Competition for customers is forcing businesses to think and act differently as the development and productivity of customer relationships is shifting the balance of business planning from cost to income.
A combination of changes brought about through increased competition, globalisation, digitalisation and new, disruptive business models has resulted in a big shift in buyers attitudes and behaviours. They know they have the power to choose now and if firms do not match up to their needs or expectations they will move on to the next one very swiftly and won’t look back!
These changes are making businesses adjust their focus and put customer acquisition and development at the centre of their planning, if they are to remain attractive to more demanding and discerning buyers, with more choice. They can no longer take customers choosing them and staying with them for granted. If you are not sure about where your focus is, ask yourself this simple question: “When was the last time customers were discussed meaningfully in a Board, or Partners Meeting?”
To remain competitive work has to be delivered in the way that is most convenient for buyers. Which is proving somewhat inconvenient for some businesses, used to building structures and systems that suit them and their needs ahead of their customers.
In many established industries, where business models have remained largely unchanged for many decades, let along years, like law firms and other professional services firms, the market is seeing a very varied speed of adaptation to these market changes. Whilst some adopt new approaches, new methods of communication and new product offerings to remain attractive to their customers, others are lagging well behind. They are clinging on to the belief that being good at what you do will still be enough for people to select them.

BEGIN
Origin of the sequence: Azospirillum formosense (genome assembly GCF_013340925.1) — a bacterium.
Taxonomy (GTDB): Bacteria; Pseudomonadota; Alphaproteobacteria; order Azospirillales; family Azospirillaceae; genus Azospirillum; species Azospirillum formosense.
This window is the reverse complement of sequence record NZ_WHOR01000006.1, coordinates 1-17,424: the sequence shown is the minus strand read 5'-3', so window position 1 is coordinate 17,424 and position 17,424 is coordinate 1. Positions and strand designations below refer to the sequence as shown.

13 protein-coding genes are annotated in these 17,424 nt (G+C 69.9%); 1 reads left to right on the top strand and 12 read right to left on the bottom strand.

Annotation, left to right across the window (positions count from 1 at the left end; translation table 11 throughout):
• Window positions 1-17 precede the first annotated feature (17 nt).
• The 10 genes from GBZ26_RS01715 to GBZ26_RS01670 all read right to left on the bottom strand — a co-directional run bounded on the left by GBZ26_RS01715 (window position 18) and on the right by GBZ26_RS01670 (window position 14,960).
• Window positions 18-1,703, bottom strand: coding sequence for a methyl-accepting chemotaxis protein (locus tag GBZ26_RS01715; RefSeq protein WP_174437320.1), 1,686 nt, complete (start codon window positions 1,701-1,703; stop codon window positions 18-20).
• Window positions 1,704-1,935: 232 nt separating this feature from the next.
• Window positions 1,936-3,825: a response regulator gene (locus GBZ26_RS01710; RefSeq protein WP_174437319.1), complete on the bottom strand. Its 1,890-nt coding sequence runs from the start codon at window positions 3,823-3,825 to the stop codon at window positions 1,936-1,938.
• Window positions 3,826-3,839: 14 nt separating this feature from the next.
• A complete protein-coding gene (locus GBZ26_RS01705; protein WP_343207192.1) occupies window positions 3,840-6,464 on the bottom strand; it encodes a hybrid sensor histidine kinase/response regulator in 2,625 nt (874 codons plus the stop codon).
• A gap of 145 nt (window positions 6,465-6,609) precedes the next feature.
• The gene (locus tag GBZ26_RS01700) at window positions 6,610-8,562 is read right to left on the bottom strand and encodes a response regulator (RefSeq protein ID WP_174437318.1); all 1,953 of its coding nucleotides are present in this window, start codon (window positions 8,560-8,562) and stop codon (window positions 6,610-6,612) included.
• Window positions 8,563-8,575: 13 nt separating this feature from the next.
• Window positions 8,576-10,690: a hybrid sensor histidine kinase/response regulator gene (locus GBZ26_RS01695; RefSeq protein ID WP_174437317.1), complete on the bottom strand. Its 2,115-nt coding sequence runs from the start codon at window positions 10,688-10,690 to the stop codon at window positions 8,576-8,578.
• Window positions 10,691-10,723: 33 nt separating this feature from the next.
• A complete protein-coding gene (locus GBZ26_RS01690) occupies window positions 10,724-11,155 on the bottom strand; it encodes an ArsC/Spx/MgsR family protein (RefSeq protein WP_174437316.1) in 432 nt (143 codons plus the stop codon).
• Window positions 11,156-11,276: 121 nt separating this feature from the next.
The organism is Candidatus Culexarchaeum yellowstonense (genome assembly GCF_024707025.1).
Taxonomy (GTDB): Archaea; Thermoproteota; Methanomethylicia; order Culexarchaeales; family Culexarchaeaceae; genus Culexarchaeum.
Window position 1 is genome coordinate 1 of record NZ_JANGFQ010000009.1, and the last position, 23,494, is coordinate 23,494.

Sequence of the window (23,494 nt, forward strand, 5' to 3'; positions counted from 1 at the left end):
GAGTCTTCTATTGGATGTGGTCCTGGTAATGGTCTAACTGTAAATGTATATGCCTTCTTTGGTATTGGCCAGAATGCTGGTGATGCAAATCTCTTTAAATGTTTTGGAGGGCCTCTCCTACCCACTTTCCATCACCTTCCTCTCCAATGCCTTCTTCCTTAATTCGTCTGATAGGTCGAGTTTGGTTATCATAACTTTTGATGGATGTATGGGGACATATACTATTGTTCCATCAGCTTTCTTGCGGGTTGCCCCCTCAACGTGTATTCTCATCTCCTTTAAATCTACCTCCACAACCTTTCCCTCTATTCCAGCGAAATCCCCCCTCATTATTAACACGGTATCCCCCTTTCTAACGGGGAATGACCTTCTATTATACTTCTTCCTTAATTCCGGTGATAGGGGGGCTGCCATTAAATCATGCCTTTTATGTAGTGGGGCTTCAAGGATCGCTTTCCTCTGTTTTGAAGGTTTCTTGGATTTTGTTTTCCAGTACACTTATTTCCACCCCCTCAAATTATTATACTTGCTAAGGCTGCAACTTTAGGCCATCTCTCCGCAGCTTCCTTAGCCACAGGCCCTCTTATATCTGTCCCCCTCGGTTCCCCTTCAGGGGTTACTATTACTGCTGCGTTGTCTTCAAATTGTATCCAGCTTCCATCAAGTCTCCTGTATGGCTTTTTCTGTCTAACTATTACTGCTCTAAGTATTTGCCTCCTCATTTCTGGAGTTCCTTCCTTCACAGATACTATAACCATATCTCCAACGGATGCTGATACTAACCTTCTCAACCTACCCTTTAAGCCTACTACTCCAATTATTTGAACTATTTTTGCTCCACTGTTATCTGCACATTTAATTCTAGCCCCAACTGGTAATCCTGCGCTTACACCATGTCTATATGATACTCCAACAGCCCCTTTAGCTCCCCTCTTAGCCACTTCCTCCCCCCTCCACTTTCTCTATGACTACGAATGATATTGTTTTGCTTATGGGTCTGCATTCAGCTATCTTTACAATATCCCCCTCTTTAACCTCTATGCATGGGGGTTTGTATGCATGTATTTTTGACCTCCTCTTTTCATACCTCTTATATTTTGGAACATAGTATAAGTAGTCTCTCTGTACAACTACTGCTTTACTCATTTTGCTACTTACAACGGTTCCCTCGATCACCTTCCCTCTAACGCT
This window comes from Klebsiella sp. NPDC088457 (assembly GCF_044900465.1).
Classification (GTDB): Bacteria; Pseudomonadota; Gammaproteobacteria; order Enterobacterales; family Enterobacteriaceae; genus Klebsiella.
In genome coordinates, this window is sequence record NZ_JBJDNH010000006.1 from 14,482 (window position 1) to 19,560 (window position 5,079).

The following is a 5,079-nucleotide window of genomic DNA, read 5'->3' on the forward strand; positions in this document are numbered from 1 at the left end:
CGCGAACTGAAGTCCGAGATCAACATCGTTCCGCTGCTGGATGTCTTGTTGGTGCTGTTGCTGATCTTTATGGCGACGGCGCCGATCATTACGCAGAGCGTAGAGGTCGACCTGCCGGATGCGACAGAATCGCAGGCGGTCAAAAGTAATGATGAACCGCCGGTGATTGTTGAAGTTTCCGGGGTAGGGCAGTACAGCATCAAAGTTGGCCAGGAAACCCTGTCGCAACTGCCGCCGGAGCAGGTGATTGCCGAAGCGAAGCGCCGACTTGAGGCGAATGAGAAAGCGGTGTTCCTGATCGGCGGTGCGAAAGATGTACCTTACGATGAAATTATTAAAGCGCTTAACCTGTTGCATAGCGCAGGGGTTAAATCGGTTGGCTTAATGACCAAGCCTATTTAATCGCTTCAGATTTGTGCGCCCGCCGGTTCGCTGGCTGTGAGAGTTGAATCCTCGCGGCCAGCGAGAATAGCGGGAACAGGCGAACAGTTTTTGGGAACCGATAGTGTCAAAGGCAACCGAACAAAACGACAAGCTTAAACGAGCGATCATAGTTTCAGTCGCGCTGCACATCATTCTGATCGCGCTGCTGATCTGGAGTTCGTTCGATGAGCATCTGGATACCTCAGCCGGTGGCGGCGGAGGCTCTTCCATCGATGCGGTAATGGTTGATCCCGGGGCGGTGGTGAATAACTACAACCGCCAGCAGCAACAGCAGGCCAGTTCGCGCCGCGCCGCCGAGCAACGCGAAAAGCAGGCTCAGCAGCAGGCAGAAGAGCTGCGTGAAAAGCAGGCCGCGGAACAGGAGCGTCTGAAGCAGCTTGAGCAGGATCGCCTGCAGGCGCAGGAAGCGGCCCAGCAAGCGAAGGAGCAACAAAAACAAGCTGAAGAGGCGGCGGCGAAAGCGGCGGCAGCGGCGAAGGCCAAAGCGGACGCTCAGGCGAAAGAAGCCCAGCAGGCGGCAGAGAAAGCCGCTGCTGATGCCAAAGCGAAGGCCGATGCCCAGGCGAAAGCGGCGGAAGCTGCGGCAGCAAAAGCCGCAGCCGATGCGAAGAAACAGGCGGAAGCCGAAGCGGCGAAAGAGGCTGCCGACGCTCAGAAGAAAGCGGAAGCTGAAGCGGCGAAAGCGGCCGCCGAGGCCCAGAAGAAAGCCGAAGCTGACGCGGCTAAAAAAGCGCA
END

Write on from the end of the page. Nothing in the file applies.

What they fail to recognise is that from the outside, from a buyers perspective, all firms look pretty much the same. In this ‘sea of sameness’ firms need to look at how they distinguish themselves beyond their technical competence, as this is assumed not added value.
It is essential for firms to have a clear offering, based on what is important to buyers, to build effective customer relationships, and an implementation structure to maximise the productivity and value of each one. For those that do, the rewards are higher volumes of work and higher fees as an increasing number of buyers increasingly buy on value rather than cost. In almost every sector there is no need to respond to greater competition by reducing prices but by understanding how to increase value. People consistently demonstrate their willingness to pay more if they feel it is worth more. It is time some businesses started thinking about making what sells rather than continue to try selling what they make.